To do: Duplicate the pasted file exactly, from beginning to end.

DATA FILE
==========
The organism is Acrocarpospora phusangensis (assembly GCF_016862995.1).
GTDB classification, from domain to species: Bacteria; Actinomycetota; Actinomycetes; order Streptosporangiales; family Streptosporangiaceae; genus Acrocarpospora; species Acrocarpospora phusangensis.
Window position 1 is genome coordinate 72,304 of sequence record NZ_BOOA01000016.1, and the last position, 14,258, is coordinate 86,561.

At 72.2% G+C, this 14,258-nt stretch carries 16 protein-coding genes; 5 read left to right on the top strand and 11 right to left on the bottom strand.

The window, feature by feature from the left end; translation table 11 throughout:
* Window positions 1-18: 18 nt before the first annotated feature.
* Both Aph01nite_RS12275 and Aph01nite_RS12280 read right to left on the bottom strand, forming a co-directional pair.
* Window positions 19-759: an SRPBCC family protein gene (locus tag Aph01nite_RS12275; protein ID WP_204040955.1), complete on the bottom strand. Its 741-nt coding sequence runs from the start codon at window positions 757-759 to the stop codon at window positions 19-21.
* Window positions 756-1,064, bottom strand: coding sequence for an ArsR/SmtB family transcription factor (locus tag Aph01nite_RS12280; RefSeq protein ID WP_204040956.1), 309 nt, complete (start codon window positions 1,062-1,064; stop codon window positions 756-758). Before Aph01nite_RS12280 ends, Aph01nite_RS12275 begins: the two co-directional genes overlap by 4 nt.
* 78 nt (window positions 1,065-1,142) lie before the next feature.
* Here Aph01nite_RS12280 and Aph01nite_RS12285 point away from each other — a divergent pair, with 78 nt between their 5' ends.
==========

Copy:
The organism is Acrocarpospora phusangensis (assembly GCF_016862995.1).
GTDB classification, from domain to species: Bacteria; Actinomycetota; Actinomycetes; order Streptosporangiales; family Streptosporangiaceae; genus Acrocarpospora; species Acrocarpospora phusangensis.
Window position 1 is genome coordinate 72,304 of sequence record NZ_BOOA01000016.1, and the last position, 14,258, is coordinate 86,561.

At 72.2% G+C, this 14,258-nt stretch carries 16 protein-coding genes; 5 read left to right on the top strand and 11 right to left on the bottom strand.

The window, feature by feature from the left end; translation table 11 throughout:
* Window positions 1-18: 18 nt before the first annotated feature.
* Both Aph01nite_RS12275 and Aph01nite_RS12280 read right to left on the bottom strand, forming a co-directional pair.
* Window positions 19-759: an SRPBCC family protein gene (locus tag Aph01nite_RS12275; protein ID WP_204040955.1), complete on the bottom strand. Its 741-nt coding sequence runs from the start codon at window positions 757-759 to the stop codon at window positions 19-21.
* Window positions 756-1,064, bottom strand: coding sequence for an ArsR/SmtB family transcription factor (locus tag Aph01nite_RS12280; RefSeq protein ID WP_204040956.1), 309 nt, complete (start codon window positions 1,062-1,064; stop codon window positions 756-758). Before Aph01nite_RS12280 ends, Aph01nite_RS12275 begins: the two co-directional genes overlap by 4 nt.
* 78 nt (window positions 1,065-1,142) lie before the next feature.
* Here Aph01nite_RS12280 and Aph01nite_RS12285 point away from each other — a divergent pair, with 78 nt between their 5' ends.